\displaystyle  \frac{1}{1-x^2} = \sum_n x^{2n}.

It is similarly easy to see that {1/(1+x)} gives rise to the sequence {1,-1,1,-1,1,-1,1,\dots}. Now let’s try a far less obvious example. Index the Fibonacci numbers by {F_0 = 0}, {F_1 = 1}, {F_2 = 1}, {F_3 = 2}, and so on. Then we have:

\displaystyle  \frac{x}{1 - x - x^2} = F_0 + F_1 x + F_2 x^2 + \dots.

We can view the left-hand side as a particularly succinct representation of the right-hand side. Now the point is that one can analyze and operate on these representations, to achieve deep insights. When we say “one,” we mean mathematicians like Bob and Philippe who can use tools from analysis to make these generators yield beautiful insights. See their book for many examples of the amazing power of this method.

Probabilistic Counting

One sample paper of Phillipe, joint with Marianne Durand, is this gem, with the neat abstract:

Using only memory equivalent to 5 lines of printed text, you can estimate with a typical accuracy of 5 per cent and in a single pass the total vocabulary of Shakespeare. This wonderfully simple algorithm has applications in data mining, estimating characteristics of huge data flows in routers, etc. It can be implemented by a novice, can be fully parallelized with optimal speed-up and only need minimal hardware requirements. There’s even a bit of math in the middle!

The algorithm is called the {\mathsf {LogLog}} algorithm. The paper employs both an exponential generating function and the streaming analysis of Alon-Mathias-Szegedy, which it cites. This is the “math in the middle” part. Thus it synthesizes the above theoretical ideas in an application.

Here is a figure that gives another view of the algorithm:

Open Problems

The main open problem is, how do we further a person’s life work? The work itself is young—for example, the text with his close friend Sedgewick has lost one parent at only two years old.

We will be happy to receive suggestions on how further applications of this material can be developed, ranging from third-party applications to our own previously expressed interests in approximate counting as a tool of theory.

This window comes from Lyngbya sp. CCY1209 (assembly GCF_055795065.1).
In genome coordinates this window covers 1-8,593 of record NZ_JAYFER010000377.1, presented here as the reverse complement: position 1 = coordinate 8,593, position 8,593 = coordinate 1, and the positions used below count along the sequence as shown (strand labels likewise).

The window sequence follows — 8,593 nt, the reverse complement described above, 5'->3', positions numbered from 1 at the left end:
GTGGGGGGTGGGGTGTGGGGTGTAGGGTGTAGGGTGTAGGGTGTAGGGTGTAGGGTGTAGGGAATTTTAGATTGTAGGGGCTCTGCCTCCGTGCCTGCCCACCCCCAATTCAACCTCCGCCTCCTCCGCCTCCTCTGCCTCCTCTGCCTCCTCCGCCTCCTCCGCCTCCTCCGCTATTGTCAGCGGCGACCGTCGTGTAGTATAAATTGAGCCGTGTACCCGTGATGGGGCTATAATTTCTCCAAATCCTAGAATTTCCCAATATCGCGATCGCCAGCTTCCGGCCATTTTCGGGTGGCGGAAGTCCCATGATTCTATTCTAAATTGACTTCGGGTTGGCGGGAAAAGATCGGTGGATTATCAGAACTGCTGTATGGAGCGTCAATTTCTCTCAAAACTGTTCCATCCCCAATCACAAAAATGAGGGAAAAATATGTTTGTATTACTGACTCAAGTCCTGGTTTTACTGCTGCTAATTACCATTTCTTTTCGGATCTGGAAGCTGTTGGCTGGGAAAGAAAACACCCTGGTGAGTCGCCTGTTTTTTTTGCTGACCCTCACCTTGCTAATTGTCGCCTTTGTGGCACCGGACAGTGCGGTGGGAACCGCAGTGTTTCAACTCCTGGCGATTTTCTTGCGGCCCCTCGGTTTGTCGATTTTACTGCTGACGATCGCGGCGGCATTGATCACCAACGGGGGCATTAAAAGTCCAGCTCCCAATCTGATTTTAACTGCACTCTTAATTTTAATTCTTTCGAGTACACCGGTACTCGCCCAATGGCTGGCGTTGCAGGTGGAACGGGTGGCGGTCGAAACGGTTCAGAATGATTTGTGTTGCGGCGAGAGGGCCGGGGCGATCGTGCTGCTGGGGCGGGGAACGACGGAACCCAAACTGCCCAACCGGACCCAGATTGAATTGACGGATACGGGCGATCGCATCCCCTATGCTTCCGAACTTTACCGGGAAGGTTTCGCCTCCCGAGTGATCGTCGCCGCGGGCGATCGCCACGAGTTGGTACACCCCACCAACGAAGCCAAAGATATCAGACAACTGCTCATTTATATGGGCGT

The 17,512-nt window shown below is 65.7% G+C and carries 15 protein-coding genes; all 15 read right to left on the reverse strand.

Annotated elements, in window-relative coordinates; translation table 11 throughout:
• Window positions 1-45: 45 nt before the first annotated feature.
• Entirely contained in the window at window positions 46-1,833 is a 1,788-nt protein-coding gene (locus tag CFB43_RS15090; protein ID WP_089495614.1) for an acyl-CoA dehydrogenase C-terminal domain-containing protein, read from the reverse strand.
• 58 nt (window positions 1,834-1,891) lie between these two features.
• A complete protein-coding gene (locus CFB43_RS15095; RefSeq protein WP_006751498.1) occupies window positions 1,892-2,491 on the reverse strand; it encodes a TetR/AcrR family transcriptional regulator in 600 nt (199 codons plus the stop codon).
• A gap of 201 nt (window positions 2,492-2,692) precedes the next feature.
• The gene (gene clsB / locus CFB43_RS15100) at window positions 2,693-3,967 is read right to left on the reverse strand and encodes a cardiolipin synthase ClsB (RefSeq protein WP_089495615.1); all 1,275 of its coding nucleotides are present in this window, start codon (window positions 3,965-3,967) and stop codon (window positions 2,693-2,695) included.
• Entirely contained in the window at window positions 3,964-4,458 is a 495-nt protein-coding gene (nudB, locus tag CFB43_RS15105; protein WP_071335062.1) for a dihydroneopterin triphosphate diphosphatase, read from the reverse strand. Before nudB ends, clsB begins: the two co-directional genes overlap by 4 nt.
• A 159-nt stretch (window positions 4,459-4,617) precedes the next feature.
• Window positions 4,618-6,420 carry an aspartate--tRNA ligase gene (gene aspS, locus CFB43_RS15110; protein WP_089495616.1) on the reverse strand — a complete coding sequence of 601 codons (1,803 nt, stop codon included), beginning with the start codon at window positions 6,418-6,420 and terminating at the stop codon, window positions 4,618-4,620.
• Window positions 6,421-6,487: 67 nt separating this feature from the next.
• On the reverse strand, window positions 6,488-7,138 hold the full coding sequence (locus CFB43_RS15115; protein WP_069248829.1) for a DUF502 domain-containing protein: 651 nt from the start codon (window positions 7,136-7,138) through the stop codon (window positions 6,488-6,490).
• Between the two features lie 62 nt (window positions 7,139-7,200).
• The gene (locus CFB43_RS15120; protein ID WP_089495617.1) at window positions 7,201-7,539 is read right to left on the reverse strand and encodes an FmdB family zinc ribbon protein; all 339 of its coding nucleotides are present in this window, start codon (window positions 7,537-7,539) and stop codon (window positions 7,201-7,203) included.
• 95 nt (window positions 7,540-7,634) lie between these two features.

Again the passing of Philippe Flajolet is a great loss, and our thoughts go to his friends and family.

[added more from Dr. Guy Fayolle after the `---', and with thanks to him]

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11 Comments leave one →
  1. March 27, 2011 7:45 pm

    Alas,sad for his passing away,I have read analytic combinatoryics by him,it is surely a elegant book.

  2. Sylvain permalink
    March 28, 2011 8:32 am

    A great and saddening loss indeed.

    Just a side note, the version of the cartoon you present at the beginning has an extra character on the right (legionnaire quipeuleplus) which does not appear on the cartoon in Building 8 (in which I’m sitting right now).

  3. March 29, 2011 7:43 am

    All automorphic forms or functions are generating function,and automorphic forms or functions play a key role in modern math,such as zeta function or Eisenten series.I guess, automorphic forms or functions may also play an important role in computability theory ,but we or at least I have not found any concrete connection between them.

  4. March 29, 2011 7:53 am

    a famous example is counting and modular form ,a special case of automorphic forms ,that is Taniyama-Shimura theorem,which displayconnection between the number of solutions of a kind of diophantine equation and modular function

  5. March 29, 2011 7:42 pm

    This is so sad. Philippe was both a brilliant researcher and a wonderful character.

  6. Pierre permalink
    March 30, 2011 2:25 pm

    He as also a wonderful teatcher. I remember one of his story: A space traveler arrives at a new planet and wants to know how many days there are in a year. But he dosen’t want to ask. Then he asks people their birth dates and an estimates the result by examinating the collisions.

  7. April 4, 2011 10:10 am